In several respects, the release of Woody Allen’s A Midsummer Night’s Sex Comedy in 1982 marked the beginning of two pivotal points in the career of Woody Allen. Not only was it the year he began releasing a new motion picture each and every year ‒ a tradition (or obsession, perhaps) that continues to this day ‒ but it was also his first film with Orion Pictures, a company with which he would find backing and distribution for his next eleven projects. It was during his Orion constellation that Allen made a number of homages to classic film genres (and even the golden age of radio) ‒ a motion in pictures he had previously visited with Love and Death for United Artists in 1975.
Shadows and Fog (1991) ‒ an homage to German Expressionist cinema, with nightmarish nods to Franz Kafka and the even more unearthly tones of paranoiac politics (see: Donald Trump) is also a pivotal point in the hard-working filmmaker’s career. It was not only Allen’s most expensive association with Orion, but his last: the film would barely earn less than a fourth of its reported budget back at the box office; Orion itself soon began the proceedings for its infamous bankruptcy in the middle of the decade. Secondly, it would prove to be all but the end of Allen’s series of homages to movie styles most contemporary audiences knew little to nothing about (an ignorance that would only grow with the birth of subsequent generations).
Lastly ‒ and this is perhaps the most important aspect of the three ‒ Shadows and Fog marked the beginning of Allen’s decline in American cinema; the bulk of his preceding output going largely unnoticed or flat-out ignored (certain media scandals notwithstanding) by moviegoers, especially once his association with Miramax Films started (wherein he brought us movies like Celebrity and Everyone Says I Love You, where actors such as Edward Norton and Julia Roberts broke out in song, despite not having singing voices). It’s not as if he wasn’t trying, either. Heck, if anything, it became a case of a man becoming so completely absorbed in his own work, he focused more on quantity rather than quality.
And this is all coming from a moderate fan of Woody Allen’s movies, mind you. Although I will never forgive him for Everyone Says I Love You.
Set in a very 1920s Eastern European-like setting, Shadows and Fog opens with a wormy Woody being aroused from a deep sleep (OK, maybe I shouldn’t phrase it like that) by a vigilante mob determined to catch a deranged serial killer who is very much at large. Meanwhile, circus sword-swallower Mia Farrow leaves her cheating clown of a boyfriend (John Malkovich) and wanders out into the foggy night full of murderers and mobs. Eventually, Allen and Farrow cross paths ‒ just as everyone else in the story crosses paths ‒ and form a wit-strewn alliance into commentaries on every aspect of society. But mostly sex and death, since this is a Woody Allen film (it comes as little surprise that it was based on his own one-act play entitled Death).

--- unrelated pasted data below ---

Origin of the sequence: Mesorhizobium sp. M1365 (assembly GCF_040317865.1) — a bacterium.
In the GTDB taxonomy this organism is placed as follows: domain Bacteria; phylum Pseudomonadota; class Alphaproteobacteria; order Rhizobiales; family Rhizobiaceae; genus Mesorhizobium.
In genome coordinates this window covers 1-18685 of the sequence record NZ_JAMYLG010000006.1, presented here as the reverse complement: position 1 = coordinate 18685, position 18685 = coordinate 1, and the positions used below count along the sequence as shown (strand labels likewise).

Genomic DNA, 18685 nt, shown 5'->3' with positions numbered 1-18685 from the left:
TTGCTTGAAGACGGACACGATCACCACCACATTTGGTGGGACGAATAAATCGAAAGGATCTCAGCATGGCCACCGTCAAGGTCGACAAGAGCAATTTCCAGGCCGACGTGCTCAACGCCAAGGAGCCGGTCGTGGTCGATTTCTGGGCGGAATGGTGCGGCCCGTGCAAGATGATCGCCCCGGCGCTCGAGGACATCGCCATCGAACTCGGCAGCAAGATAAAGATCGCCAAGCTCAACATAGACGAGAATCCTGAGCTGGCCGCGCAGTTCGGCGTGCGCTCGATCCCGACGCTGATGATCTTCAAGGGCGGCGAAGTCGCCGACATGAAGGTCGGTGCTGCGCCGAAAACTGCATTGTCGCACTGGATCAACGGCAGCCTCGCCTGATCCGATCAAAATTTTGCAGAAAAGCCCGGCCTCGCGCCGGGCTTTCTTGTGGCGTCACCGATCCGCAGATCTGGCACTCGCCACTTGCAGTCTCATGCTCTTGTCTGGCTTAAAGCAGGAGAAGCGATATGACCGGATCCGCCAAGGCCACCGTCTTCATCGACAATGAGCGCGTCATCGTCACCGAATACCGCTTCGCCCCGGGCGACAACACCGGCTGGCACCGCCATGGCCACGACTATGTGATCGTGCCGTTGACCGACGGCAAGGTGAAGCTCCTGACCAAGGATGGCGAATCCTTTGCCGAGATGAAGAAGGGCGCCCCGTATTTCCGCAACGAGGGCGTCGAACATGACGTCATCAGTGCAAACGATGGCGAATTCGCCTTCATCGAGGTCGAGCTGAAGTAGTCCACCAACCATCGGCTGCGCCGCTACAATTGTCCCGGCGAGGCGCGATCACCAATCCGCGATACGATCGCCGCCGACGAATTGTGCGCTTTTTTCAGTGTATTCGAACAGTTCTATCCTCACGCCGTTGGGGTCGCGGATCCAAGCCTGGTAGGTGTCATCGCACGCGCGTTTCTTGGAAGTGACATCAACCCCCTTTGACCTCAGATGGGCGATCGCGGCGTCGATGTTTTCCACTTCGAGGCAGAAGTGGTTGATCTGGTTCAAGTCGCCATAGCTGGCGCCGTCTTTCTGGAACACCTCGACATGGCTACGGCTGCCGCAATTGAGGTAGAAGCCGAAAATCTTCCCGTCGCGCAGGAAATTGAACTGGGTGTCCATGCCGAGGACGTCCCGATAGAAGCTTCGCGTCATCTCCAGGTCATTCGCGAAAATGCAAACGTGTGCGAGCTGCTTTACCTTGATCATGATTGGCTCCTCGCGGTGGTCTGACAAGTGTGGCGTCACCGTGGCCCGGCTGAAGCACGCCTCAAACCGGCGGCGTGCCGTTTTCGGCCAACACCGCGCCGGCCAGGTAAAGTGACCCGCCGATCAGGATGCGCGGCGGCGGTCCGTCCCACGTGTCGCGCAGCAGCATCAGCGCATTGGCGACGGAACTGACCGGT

Aesthetically, there is no denying Shadows and Fog of its art. Filmed on a vast 26,000-square-foot set in New York’s Kaufman Astoria Studios ‒ the largest set ever built there, for the record ‒ every inch of Allen’s cobblestone world is as believable to its audience as its shaded corners are deadly to its inhabitants. Nor can you dismiss Allen’s supporting cast: John Cusack, Madonna, David Ogden Stiers, Fred Gwynne, Kate Nelligan (who gets nothing but long shots), Wallace Shawn, Kenneth Mars, cult favorite Donald Pleasence (making this the closest thing Woody Allen ever came to making a horror movie, save for Everyone Says I Love You, of course), and Kathy Bates, Lily Tomlin, and Jodie Foster as prostitutes.
Alas, it’s just not enough (a scene with Ms. Foster in bed with our story’s auteur may warrant one to shield their eyes, as well). Despite all the jokes (many of which aren’t as “funny” as they should be), the engulfing style, the cameos by well-known names of the time and guest appearances by as-yet-unknown performers like William H. Macy and John C. Reilly, Shadows and Fog amount to being little more than a classic example of “smoke and mirrors.” Quite literally in the instance of the film’s finale, wherein the captured killers vanishes, no justice is served, and our characters ‒ as if they have become self-aware ‒ carry on with nary a care in the whole wide 26,000-square-foot world. The film’s message: “Escape reality, and live in a dream.”
Though disappointing on several levels, Shadows and Fog still warrants a good viewing or two from Woody Allen’s faithful flock, people who like their movies to be categorically unusual, or anyone who can appreciate a filmmaker’s own appreciations to the cinematic worlds of yesteryear. And there is no better way to see this story than via Twilight Time’s 1080p Blu-ray presentation, which preserves the atmospheric black-and-white film’s 1.85:1 theatrical aspect ratio with a DTS-HD MA 1.0 audio track and (SDH) English subtitles included. Special features for this release are limited, with a DTS-HD MA 2.0 isolated score, an original (open matte) theatrical trailer, and well-researched liner notes by Twilight Time’s Julie Kirgo in accompaniment.
The Bottom Line: At least it’s loads better than Everyone Says I Love You, so do with that what you will.